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Md. official continues push for CSST legislation after firefighters’ deaths

Frederick County Executive Jessica Fitzwater is promoting stricter regulation of corrugated stainless steel tubing

By Ceoli Jacoby
The Frederick News-Post

FREDERICK COUNTY, Md. — After a bill aimed at strengthening safety standards for a common type of fuel gas piping failed in the Maryland General Assembly this year, Frederick County Executive Jessica Fitzwater has committed to making the issue part of her legislative package for 2025.

Corrugated stainless steel tubing (CSST) is a thin, flexible piping material commonly used to carry fuel gases such as liquid petroleum and propane through residences and commercial buildings.

While CSST is preferred by many builders in Maryland and across the country because it is cheaper and easier to install than other fuel gas piping materials, it is also liable to fail in lightning storms, sometimes leading to gas leaks or fires.

In 2022, the state of Maryland adopted a law that requires builders to use arc-resistant CSST when constructing new gas piping systems, replacing existing gas lines or renovating more than half of a certain property.

Arcing occurs when electricity flows between the steel tubing and nearby metal objects in a residence or business, creating sparks that can puncture the tubing and cause fuel gas to escape.

Arc-resistant CSST, which has a conductive coating designed to absorb electricity, is less prone to failure as a result of lightning strikes than non-arc-resistant CSST.

The 2022 law was named the Flynn and Laird Act after Howard County Lt. Nathan Flynn and Frederick County Battalion Chief Joshua Laird, both firefighters who died while responding to house fires that were later linked to CSST failures.

The ATF fire modeling research focused on the role of corrugated stainless-steel tubing in the death of Howard County Firefighter Nathan Flynn

For the 2024 legislative session, the Fitzwater administration collaborated with the sponsors of the 2022 law and Sara Laird, the widow of Joshua Laird, to advance even stricter safety standards for the material.

Two cross-filed bills, HB503 and SB586, would have narrowed the kinds of CSST that can be used in new construction or substantial renovation to only arc-resistant products that are tested for their ability to withstand the average lightning strike in accordance with International Code Council standards.

Though both bills received support in their respective committees, neither one made it to the floor for a vote before the crossover date.

The bill, which is named for Frederick County Battalion Chief Joshua Laird, is meant to prevent pipes from failing after a lightning strike

Victoria Venable, the director of government relations and strategic partnerships for the Fitzwater administration, said the bill stalled due to a combination of factors including confusion surrounding its technical language, time constraints and worries from builders, manufacturers and agencies concerned with CSST.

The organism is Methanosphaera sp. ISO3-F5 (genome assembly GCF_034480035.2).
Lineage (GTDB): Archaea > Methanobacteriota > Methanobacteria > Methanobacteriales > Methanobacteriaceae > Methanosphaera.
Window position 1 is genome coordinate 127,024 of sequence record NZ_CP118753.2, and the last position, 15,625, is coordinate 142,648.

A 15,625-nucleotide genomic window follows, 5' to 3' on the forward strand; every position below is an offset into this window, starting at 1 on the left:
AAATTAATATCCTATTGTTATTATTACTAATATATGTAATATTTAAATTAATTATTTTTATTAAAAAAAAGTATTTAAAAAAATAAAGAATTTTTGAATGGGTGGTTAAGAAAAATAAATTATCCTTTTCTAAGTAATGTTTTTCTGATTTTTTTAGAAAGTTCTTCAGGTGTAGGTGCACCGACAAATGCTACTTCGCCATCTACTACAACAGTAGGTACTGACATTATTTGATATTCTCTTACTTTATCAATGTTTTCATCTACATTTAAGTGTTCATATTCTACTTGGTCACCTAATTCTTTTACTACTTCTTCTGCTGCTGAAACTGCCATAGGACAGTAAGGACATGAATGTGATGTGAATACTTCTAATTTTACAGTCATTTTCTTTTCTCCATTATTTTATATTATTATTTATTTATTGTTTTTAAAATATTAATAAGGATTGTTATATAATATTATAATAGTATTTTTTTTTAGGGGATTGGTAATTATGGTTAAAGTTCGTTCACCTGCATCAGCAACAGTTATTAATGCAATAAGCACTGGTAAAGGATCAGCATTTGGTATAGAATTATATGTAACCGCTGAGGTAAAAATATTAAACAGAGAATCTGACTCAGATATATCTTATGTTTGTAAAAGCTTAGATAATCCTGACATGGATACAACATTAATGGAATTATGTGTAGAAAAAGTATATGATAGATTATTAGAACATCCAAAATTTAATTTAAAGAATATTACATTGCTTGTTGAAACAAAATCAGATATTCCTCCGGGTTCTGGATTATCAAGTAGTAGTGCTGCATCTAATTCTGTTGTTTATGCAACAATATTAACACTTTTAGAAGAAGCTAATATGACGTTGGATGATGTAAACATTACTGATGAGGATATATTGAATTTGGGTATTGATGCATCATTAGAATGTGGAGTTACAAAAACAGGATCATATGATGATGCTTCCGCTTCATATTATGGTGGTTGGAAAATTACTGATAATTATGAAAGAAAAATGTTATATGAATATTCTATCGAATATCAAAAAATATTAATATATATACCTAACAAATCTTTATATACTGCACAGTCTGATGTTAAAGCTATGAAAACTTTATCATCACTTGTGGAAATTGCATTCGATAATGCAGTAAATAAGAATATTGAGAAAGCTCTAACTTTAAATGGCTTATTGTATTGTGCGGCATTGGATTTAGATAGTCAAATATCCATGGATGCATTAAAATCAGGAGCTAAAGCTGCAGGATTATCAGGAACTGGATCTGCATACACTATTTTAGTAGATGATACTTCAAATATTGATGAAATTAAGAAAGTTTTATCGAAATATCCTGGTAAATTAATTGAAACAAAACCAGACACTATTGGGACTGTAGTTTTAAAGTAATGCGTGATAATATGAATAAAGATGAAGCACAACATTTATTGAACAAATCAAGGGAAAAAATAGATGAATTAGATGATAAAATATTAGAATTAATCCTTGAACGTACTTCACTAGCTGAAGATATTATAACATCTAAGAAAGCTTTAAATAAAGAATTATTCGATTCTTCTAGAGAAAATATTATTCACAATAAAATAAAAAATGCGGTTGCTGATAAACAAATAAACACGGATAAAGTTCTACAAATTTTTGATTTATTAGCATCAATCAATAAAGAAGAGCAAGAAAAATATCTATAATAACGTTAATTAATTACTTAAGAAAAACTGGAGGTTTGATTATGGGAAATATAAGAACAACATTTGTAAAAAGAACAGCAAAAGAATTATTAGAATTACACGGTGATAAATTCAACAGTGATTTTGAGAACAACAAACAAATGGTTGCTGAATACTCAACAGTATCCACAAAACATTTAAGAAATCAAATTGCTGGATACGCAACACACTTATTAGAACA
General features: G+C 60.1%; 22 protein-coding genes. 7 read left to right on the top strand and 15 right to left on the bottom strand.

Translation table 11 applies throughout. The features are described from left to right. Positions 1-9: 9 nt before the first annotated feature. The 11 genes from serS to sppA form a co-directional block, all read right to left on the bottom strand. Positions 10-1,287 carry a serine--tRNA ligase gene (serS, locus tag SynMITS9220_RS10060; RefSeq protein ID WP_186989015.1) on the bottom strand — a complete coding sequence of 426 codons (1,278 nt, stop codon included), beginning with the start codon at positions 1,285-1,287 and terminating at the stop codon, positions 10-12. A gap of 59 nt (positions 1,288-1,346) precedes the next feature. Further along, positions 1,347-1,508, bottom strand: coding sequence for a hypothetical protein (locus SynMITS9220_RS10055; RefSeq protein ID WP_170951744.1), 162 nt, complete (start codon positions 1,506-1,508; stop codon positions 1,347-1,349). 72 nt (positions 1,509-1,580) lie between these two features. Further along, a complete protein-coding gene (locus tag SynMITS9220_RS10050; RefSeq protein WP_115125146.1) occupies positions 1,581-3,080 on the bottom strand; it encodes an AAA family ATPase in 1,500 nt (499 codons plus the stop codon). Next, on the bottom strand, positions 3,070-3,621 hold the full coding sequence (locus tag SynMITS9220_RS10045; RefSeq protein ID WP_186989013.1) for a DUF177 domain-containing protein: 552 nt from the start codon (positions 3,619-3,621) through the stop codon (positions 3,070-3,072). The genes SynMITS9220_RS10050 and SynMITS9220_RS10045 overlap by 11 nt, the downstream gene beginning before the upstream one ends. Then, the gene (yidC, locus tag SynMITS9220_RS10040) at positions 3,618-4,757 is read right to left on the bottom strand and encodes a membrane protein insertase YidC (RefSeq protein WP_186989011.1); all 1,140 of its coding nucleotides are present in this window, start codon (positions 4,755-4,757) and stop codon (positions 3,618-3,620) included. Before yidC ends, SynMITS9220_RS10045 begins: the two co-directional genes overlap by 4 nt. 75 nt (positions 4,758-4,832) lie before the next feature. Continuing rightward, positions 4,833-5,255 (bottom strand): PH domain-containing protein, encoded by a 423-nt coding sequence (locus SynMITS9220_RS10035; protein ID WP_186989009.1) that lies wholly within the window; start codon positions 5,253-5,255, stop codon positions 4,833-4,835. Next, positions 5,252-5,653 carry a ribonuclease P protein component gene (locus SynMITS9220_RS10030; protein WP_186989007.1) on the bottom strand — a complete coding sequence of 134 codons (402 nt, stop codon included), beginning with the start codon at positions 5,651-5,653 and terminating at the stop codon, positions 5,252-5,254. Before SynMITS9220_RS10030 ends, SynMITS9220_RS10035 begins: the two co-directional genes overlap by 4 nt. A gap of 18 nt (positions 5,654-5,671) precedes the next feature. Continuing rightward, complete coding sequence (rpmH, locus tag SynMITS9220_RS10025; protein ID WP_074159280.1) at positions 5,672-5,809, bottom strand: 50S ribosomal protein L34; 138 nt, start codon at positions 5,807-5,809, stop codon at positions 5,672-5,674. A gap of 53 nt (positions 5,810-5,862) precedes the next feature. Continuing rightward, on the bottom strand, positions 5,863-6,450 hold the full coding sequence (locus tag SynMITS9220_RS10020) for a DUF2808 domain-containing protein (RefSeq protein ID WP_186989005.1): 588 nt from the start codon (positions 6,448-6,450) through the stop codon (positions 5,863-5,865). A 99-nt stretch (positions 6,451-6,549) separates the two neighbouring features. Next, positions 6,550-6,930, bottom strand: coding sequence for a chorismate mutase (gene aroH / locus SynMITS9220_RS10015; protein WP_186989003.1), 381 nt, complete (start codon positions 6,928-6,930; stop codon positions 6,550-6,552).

“Our goal is to have met with those folks, have conversations about what the best language is to move forward and come in for the legislative session of 2025 with a version of the bill that addresses as many of those good-faith questions as possible,” Venable said in a phone interview on Friday.

Sara Laird said that she, too, would be amenable to updating the bill that was put forward this year as long as the same outcome can be achieved.

“We’re trying to bring as many smart people to the table, as many people from industry, as possible,” Sara Laird said. “And we’re open to working with those individuals and those groups to have a bill that they will support.”

Ongoing advocacy

Sara Laird said she was assured at the beginning of her work in the Maryland General Assembly that it often takes multiple attempts to get a piece of legislation passed and approved by the governor.

In the meantime, though, she has been working to raise awareness of CSST-related fires among first responders and homeowners through her nonprofit organization, Phoenix Advocates.

“It’s not something that can wait,” Sara Laird said. “People are losing their lives and their homes.”

Sara Laird started the group with Celeste Flynn, the widow of Nathan Flynn, and Clara Fenelon, whose fiancée, Kenneth Lacayo, was also a firefighter who died in the line of duty.

After losing their partners in separate fires, Celeste Flynn, Clara Fenelon and Sara Laird are working together to prevent future firefighter fatalities

Since establishing the nonprofit in November 2023, the women have been invited to speak at several firefighter training events and conferences across the country about how to safely respond to fires caused by CSST failures. They also have spoken about how families can prepare for the possibility of losing a loved one in the line of duty.

Phoenix Advocates has also been working to collect data on CSST-related fires, which the founders hope can be used as a reference for fire departments and policymakers in the future.

“I’m just constantly inspired by the way that Sara has been able to harness the pain and tragedy that’s occurred in her life and really propelled it in such a forceful and impactful way,” Venable said.

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